Crikey commentators spilt their soy lattes as they raced to write up the 2006 John Hopkins University report in the Lancet that estimated more than 600,000 violent deaths in Iraq since the US invasion of March 2003.

A new study conducted by the World Health Organization and the Iraq Health Ministry published in The New England Journal of Medicine, puts the estimated death count for the same period at 151,000 – about a quarter of the John Hopkins figures.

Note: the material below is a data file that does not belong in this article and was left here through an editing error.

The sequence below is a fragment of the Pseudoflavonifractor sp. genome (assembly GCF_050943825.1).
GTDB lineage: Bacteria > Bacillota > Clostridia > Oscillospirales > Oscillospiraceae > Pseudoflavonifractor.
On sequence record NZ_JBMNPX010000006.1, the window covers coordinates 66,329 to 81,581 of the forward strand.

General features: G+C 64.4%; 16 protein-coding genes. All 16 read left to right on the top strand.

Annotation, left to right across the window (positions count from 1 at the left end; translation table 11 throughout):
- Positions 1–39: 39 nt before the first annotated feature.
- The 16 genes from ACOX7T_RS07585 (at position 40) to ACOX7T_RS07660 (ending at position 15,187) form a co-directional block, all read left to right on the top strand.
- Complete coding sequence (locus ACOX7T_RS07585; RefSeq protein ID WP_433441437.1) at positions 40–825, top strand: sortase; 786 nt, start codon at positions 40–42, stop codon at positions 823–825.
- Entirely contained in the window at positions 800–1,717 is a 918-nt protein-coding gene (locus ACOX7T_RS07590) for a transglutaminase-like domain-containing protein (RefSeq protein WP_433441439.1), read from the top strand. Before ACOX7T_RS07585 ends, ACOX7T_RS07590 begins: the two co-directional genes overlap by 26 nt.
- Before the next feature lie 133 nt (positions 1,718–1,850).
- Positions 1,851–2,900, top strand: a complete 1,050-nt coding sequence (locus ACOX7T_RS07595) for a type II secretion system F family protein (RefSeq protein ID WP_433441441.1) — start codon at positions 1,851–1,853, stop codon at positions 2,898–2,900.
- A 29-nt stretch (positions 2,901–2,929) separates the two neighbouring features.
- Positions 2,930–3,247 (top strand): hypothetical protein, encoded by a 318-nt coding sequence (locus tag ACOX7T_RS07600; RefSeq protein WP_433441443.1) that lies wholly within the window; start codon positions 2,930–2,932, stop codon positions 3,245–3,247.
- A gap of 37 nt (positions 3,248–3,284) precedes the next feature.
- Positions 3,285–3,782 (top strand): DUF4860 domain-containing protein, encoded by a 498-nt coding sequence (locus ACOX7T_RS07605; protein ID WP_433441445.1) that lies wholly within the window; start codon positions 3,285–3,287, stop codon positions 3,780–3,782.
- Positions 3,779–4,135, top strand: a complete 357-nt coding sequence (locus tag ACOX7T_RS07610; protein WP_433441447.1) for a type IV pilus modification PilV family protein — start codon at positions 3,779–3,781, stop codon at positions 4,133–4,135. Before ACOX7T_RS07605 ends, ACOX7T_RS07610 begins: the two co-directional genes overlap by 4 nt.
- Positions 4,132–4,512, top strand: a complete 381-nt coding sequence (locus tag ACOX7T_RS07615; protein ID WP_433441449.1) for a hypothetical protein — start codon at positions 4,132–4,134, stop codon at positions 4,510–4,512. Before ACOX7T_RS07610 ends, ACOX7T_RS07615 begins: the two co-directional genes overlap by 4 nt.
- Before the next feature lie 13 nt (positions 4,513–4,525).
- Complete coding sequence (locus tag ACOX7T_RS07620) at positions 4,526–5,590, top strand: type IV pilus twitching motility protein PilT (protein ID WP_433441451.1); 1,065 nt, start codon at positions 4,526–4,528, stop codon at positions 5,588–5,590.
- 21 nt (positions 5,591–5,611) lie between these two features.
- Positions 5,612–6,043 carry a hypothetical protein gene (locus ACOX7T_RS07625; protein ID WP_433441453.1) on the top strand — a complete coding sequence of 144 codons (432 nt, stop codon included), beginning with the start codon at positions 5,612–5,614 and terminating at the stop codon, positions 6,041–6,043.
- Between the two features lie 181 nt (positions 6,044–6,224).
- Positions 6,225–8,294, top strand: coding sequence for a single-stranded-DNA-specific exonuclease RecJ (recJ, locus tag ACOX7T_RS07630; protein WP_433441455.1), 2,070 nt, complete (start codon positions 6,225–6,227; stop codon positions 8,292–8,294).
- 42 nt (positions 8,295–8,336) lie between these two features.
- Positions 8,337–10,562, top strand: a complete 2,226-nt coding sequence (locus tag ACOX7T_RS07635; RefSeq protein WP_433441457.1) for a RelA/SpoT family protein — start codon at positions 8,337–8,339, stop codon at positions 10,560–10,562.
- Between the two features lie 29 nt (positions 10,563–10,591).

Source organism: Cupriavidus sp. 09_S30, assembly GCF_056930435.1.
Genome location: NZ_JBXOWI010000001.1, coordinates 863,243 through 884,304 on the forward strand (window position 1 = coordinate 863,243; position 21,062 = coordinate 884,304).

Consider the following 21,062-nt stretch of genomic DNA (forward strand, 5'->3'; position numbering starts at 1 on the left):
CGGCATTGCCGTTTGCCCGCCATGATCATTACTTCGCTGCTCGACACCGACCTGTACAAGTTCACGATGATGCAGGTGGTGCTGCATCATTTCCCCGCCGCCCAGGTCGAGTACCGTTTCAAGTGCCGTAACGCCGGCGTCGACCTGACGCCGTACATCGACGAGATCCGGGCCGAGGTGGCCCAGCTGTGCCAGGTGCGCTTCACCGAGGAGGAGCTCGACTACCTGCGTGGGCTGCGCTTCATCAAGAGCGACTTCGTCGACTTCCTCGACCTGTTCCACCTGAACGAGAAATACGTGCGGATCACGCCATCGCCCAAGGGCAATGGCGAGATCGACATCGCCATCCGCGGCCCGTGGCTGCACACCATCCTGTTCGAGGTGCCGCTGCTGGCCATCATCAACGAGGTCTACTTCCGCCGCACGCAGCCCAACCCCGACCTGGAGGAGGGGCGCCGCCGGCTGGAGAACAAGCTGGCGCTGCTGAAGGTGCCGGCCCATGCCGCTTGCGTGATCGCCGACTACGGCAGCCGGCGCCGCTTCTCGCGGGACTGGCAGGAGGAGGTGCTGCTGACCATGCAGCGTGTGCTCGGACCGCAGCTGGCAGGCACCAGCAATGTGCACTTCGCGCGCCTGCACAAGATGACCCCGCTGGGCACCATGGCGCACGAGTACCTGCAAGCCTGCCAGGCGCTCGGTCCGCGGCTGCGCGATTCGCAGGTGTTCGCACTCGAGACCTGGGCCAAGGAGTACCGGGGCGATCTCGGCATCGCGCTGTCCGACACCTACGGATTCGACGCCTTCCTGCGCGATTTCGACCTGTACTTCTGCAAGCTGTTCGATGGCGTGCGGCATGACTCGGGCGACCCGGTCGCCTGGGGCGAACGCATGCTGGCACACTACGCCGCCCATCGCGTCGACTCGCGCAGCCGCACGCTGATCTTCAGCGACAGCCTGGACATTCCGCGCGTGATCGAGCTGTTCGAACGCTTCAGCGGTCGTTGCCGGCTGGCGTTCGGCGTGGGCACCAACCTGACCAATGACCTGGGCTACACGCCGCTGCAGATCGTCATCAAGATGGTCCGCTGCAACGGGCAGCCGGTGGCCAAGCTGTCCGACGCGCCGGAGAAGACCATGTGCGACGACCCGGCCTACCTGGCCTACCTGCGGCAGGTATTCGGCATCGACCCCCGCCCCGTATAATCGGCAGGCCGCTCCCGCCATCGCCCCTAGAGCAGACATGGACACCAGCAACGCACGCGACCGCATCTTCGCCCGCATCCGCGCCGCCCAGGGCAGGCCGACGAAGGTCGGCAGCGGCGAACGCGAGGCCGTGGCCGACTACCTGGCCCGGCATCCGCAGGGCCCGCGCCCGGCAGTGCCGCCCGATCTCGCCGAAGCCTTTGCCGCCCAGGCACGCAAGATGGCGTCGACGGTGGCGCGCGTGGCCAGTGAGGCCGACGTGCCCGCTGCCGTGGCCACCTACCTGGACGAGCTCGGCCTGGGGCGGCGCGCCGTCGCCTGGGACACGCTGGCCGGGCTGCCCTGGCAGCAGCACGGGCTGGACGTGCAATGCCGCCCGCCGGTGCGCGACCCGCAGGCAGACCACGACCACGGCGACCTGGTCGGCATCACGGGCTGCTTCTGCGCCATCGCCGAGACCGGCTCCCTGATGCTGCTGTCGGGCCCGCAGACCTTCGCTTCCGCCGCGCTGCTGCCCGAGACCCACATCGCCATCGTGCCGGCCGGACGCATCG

Ties Boerma from the WHO has told US National Public Radio that researchers for the Hopkins study visited far fewer neighborhoods and villages, 47 so-called clusters compared to the WHO’s 1,000 clusters.

“Because we are talking about a survey that is much larger, we have a little bit more confidence in that method than in a very small cluster survey,” says Boerma.